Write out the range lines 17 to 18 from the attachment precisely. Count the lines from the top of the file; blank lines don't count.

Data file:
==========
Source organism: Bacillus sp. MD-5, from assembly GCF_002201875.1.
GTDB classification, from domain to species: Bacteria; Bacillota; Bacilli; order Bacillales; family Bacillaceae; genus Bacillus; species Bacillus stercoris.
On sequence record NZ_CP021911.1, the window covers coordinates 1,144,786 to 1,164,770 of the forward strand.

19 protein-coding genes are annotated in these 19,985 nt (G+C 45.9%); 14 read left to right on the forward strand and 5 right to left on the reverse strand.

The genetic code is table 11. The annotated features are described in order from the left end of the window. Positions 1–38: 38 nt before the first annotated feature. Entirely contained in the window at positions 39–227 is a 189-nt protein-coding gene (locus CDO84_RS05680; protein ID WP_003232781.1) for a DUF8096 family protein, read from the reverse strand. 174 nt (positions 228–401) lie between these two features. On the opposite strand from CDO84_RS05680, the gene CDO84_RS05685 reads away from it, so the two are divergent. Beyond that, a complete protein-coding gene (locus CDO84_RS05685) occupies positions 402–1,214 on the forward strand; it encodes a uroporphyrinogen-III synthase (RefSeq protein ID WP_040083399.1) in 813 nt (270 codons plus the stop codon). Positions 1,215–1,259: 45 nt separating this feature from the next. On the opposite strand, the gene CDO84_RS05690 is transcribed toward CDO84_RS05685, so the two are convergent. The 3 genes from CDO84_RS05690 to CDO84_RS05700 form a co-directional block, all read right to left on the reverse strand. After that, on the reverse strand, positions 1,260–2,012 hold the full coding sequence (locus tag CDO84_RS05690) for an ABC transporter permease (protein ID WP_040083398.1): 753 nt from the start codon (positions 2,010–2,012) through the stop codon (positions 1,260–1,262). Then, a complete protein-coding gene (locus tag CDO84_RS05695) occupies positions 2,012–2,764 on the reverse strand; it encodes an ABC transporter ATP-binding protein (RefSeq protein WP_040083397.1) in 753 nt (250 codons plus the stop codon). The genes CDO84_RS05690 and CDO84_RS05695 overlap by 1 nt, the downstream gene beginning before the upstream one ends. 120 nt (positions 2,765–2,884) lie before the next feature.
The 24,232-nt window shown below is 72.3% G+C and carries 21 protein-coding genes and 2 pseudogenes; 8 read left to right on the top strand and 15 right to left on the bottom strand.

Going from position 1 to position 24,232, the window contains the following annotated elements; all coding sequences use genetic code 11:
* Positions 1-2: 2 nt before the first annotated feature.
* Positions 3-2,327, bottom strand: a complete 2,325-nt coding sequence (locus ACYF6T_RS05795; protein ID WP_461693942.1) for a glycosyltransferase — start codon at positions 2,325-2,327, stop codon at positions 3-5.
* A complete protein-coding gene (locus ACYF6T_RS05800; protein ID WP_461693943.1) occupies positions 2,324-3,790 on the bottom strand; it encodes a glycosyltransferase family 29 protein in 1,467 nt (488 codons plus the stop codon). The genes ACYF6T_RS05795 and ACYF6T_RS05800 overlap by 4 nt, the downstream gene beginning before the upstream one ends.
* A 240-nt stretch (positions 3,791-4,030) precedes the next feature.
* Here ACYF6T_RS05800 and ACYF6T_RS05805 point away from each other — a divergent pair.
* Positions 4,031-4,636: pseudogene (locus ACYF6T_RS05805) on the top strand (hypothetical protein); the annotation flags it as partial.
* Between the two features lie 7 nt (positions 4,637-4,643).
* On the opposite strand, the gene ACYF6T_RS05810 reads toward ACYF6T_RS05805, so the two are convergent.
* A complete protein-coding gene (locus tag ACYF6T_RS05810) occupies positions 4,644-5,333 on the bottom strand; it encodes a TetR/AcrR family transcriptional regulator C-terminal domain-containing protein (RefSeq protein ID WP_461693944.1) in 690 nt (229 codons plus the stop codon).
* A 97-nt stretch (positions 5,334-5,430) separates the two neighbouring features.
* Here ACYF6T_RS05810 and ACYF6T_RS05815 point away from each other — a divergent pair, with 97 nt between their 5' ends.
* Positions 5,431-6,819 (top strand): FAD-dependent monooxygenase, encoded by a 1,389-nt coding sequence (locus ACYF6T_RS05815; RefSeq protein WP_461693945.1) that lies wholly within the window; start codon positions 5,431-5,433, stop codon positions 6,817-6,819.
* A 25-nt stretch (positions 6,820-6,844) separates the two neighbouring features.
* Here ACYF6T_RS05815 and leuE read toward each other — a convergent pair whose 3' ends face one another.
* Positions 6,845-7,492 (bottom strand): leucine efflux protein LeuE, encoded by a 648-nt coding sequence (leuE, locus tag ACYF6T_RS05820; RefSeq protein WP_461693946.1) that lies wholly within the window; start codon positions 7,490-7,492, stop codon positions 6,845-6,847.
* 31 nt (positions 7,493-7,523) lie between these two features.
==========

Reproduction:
* A 97-nt stretch (positions 5,334-5,430) separates the two neighbouring features.
* Here ACYF6T_RS05810 and ACYF6T_RS05815 point away from each other — a divergent pair, with 97 nt between their 5' ends.